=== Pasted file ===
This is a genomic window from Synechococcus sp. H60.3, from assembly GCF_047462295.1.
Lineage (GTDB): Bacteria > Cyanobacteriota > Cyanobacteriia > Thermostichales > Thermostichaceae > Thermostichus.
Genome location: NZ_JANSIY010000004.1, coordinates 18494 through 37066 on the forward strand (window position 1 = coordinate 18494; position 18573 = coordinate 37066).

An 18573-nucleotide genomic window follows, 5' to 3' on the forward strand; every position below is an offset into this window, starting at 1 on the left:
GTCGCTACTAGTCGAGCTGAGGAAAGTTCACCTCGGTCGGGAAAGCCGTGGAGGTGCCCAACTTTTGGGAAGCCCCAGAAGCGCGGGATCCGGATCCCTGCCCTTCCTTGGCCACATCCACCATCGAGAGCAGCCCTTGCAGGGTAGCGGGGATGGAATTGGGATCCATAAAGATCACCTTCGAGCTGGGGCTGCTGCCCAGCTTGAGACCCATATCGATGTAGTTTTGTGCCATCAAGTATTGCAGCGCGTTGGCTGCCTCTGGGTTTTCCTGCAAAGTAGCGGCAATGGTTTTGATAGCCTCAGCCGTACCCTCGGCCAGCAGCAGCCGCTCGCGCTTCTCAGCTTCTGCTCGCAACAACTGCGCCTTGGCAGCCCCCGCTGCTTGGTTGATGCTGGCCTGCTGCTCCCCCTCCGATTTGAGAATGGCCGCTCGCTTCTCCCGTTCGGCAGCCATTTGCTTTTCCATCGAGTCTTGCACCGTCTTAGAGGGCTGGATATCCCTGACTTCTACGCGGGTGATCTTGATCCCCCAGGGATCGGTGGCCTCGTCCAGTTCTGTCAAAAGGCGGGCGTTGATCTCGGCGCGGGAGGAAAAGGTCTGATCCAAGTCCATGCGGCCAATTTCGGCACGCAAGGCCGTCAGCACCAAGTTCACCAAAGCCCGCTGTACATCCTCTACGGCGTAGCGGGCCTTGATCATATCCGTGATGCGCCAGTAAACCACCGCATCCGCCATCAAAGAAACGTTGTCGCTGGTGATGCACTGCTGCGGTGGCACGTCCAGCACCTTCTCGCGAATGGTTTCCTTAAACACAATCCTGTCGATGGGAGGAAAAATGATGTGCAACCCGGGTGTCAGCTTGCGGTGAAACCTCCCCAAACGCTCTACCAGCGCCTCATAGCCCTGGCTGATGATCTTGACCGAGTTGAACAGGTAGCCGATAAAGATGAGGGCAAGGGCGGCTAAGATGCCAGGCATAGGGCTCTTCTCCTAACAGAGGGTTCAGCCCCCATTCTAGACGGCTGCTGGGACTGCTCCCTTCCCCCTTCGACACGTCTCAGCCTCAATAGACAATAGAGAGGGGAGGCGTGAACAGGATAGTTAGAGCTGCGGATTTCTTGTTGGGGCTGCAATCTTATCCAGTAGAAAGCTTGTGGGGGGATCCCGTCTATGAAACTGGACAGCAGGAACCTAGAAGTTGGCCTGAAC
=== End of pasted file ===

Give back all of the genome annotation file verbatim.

This is a genomic window from Synechococcus sp. H60.3, from assembly GCF_047462295.1.
Lineage (GTDB): Bacteria > Cyanobacteriota > Cyanobacteriia > Thermostichales > Thermostichaceae > Thermostichus.
Genome location: NZ_JANSIY010000004.1, coordinates 18494 through 37066 on the forward strand (window position 1 = coordinate 18494; position 18573 = coordinate 37066).

An 18573-nucleotide genomic window follows, 5' to 3' on the forward strand; every position below is an offset into this window, starting at 1 on the left:
GTCGCTACTAGTCGAGCTGAGGAAAGTTCACCTCGGTCGGGAAAGCCGTGGAGGTGCCCAACTTTTGGGAAGCCCCAGAAGCGCGGGATCCGGATCCCTGCCCTTCCTTGGCCACATCCACCATCGAGAGCAGCCCTTGCAGGGTAGCGGGGATGGAATTGGGATCCATAAAGATCACCTTCGAGCTGGGGCTGCTGCCCAGCTTGAGACCCATATCGATGTAGTTTTGTGCCATCAAGTATTGCAGCGCGTTGGCTGCCTCTGGGTTTTCCTGCAAAGTAGCGGCAATGGTTTTGATAGCCTCAGCCGTACCCTCGGCCAGCAGCAGCCGCTCGCGCTTCTCAGCTTCTGCTCGCAACAACTGCGCCTTGGCAGCCCCCGCTGCTTGGTTGATGCTGGCCTGCTGCTCCCCCTCCGATTTGAGAATGGCCGCTCGCTTCTCCCGTTCGGCAGCCATTTGCTTTTCCATCGAGTCTTGCACCGTCTTAGAGGGCTGGATATCCCTGACTTCTACGCGGGTGATCTTGATCCCCCAGGGATCGGTGGCCTCGTCCAGTTCTGTCAAAAGGCGGGCGTTGATCTCGGCGCGGGAGGAAAAGGTCTGATCCAAGTCCATGCGGCCAATTTCGGCACGCAAGGCCGTCAGCACCAAGTTCACCAAAGCCCGCTGTACATCCTCTACGGCGTAGCGGGCCTTGATCATATCCGTGATGCGCCAGTAAACCACCGCATCCGCCATCAAAGAAACGTTGTCGCTGGTGATGCACTGCTGCGGTGGCACGTCCAGCACCTTCTCGCGAATGGTTTCCTTAAACACAATCCTGTCGATGGGAGGAAAAATGATGTGCAACCCGGGTGTCAGCTTGCGGTGAAACCTCCCCAAACGCTCTACCAGCGCCTCATAGCCCTGGCTGATGATCTTGACCGAGTTGAACAGGTAGCCGATAAAGATGAGGGCAAGGGCGGCTAAGATGCCAGGCATAGGGCTCTTCTCCTAACAGAGGGTTCAGCCCCCATTCTAGACGGCTGCTGGGACTGCTCCCTTCCCCCTTCGACACGTCTCAGCCTCAATAGACAATAGAGAGGGGAGGCGTGAACAGGATAGTTAGAGCTGCGGATTTCTTGTTGGGGCTGCAATCTTATCCAGTAGAAAGCTTGTGGGGGGATCCCGTCTATGAAACTGGACAGCAGGAACCTAGAAGTTGGCCTGAAC